Plains Indian Sign Language
by Todd D. Glover
Evidence suggests that Plains Indian Sign Language was in wide spread use during the Mountain Man era. George Droulliard, a hunter and interpreter for the Lewis and Clark expedition made much use of the sign talk until the expedition reached the Columbia river based tribes who were not familiar with it. In 1823, Major Stephen Long published a small booklet on sign language based on his explorations among the plains tribes. Inter-tribal communications through hand gesturing was noted by explorers as early as 1535.
In his book, Indian Sign Language, William Tomkins explains, " There is a sentiment connected with the Indian Sign language that attaches to no other. It is probably the first American Language. It is the first and only American universal language. It may be the first universal language produced by any people. It is a genuine Indian language of great antiquity. It has a beauty and imagery possessed by few, if any other languages. It is the foremost gesture language that the world has ever produced." (Written before ASL became a standard of communication for the deaf.)
Indian Sign Language was developed among the plains tribes and practiced from the Saskatchewan River to Mexico. It does not seem to have spread in usage among non-plains tribes. The most logical reason for this being that the plains tribes were highly nomadic and often came into contact with tribes of differing language families. After the introduction of the horse this became even more of a factor. A means of universal communication became evident and was developed.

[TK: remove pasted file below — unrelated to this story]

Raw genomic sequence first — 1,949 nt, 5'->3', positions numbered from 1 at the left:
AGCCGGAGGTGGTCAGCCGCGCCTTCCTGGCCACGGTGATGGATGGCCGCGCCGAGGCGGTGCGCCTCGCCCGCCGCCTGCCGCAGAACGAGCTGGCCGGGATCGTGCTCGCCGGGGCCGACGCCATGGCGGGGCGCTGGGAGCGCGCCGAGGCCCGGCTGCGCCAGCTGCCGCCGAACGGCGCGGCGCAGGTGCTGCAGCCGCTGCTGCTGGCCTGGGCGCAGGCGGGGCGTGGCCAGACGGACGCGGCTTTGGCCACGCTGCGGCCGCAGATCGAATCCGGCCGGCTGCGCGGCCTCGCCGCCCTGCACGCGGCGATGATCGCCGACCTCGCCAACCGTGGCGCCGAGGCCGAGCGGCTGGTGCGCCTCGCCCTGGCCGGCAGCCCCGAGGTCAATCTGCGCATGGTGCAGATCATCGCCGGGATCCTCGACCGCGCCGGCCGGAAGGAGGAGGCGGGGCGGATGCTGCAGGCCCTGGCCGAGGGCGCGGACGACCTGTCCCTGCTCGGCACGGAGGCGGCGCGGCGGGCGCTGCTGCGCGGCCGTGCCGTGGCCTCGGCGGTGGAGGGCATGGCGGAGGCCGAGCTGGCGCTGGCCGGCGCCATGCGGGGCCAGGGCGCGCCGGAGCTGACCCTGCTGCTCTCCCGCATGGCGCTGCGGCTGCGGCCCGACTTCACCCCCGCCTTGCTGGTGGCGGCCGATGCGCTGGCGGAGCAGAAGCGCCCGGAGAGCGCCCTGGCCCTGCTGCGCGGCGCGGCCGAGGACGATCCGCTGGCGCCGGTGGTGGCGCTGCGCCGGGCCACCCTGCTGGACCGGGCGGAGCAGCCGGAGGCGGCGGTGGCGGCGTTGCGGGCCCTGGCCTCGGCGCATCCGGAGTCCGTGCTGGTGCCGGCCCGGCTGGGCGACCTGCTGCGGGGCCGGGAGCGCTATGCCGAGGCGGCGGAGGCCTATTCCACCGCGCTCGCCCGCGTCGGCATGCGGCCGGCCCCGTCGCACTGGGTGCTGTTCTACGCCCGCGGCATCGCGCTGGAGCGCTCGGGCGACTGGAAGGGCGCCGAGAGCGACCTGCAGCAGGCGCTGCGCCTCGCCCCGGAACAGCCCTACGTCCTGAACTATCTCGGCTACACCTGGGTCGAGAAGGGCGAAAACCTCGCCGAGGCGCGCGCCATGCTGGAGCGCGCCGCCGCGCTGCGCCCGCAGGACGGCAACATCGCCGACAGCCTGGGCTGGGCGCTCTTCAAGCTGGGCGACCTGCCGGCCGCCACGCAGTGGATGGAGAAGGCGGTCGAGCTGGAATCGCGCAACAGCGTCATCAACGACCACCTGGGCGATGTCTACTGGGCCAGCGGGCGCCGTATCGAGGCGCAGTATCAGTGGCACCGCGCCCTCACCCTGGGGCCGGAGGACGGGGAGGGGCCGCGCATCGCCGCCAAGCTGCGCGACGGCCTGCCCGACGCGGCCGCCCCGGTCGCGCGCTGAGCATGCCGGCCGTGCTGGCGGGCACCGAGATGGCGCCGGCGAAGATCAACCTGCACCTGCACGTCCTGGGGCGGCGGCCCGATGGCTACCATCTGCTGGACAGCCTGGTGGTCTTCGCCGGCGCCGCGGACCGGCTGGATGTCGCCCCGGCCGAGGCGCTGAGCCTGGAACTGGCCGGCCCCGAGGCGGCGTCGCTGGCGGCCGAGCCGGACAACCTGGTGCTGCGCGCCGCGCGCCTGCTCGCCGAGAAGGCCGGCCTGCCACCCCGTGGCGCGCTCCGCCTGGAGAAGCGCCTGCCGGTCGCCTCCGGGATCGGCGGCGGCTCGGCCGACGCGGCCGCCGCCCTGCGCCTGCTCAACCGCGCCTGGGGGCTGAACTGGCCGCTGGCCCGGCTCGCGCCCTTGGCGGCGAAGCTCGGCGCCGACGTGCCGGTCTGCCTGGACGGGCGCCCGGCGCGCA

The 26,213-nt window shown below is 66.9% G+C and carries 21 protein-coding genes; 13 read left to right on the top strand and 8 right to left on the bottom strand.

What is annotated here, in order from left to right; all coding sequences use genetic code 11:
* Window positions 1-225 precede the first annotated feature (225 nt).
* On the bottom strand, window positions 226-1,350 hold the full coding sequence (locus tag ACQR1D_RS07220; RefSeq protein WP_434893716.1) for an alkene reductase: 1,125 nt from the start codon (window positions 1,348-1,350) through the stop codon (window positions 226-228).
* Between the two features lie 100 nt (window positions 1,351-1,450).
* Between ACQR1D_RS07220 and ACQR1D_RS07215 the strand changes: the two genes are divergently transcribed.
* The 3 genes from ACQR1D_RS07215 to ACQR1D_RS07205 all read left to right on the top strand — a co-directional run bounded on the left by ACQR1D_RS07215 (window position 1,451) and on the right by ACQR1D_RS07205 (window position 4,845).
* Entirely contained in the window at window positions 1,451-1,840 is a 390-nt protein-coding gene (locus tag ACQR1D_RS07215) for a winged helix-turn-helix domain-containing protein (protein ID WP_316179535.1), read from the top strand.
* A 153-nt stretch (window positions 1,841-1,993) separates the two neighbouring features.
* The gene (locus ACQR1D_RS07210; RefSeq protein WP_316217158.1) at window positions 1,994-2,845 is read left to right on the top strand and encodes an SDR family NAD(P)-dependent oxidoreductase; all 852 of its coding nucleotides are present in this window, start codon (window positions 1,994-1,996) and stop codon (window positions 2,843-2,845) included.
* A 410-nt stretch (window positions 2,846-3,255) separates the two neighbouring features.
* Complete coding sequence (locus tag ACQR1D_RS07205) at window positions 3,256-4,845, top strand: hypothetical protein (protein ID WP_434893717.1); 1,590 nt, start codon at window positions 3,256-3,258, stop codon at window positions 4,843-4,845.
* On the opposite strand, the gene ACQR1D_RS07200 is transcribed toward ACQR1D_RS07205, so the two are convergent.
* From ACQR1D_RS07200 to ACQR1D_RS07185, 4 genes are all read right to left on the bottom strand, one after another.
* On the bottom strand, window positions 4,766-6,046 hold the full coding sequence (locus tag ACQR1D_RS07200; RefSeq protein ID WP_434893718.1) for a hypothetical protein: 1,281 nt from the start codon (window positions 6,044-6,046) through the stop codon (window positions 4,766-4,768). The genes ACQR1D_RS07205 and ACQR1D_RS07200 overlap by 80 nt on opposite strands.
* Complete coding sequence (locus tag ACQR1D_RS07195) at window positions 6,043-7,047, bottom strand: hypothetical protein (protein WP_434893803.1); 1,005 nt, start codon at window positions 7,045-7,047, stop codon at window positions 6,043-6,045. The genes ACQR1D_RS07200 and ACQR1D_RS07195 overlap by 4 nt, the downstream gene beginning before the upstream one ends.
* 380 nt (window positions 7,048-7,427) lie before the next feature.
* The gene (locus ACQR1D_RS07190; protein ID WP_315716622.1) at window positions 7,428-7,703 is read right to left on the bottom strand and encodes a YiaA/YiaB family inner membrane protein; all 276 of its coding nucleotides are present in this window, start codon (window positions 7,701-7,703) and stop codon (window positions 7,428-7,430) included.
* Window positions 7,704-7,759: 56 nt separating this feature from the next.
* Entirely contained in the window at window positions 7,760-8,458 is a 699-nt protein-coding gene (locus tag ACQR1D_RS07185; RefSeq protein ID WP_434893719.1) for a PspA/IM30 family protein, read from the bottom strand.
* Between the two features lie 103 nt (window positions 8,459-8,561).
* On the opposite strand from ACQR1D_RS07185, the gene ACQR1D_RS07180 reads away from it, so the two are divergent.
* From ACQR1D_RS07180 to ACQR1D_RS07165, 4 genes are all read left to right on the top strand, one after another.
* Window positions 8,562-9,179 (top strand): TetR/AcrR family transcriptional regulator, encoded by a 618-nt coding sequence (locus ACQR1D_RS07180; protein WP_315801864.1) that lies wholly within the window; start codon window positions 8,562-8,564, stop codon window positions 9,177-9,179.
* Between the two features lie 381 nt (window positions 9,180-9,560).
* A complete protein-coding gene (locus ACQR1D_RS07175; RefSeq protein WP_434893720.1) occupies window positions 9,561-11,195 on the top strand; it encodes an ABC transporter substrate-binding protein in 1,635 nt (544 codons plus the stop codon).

The use of a silent means of communication was also useful to warriors in combat and to hunters while stalking and in general communication over long distances on the plains.
As the Euro-American trappers moved among the tribes in pursuit of beaver, it became quite natural for them to learn the sign talk. Sign talk could be learned much easier than the tribal language and again had the advantage that once learned could be used to communicate with any number of tribes the trappers came in contact with.
Indian Sign Language is not difficult to learn. The signs are often imitation of acts, qualities and attributes, it is a description of a thing by color, shape or what it does. Almost all signs are made with the right hand. All articles and small qualifying adjectives are left out entirely, verbs and nouns alone carry the message. There is great beauty in sign language when properly performed with round sweeping gestures which are smooth and rhythmically performed.
Today there is a renewed interest in Indian Sign Language among historical re-enactors. It is an elective requirement for the American Mountain Men and is an elective for the Indian Lore Merit Badge by the Boy Scouts of America.
William Tomkins book, Indian Sign Language continues to be the "Bible" on the subject, augmented nicely by W.P. Clarks The Indian Sign Language.
A set of "flash cards" and a video have recently been produced and can be obtained by contacting: Larry Pendelton Route 1 Box 87 Edgewood, TX 75117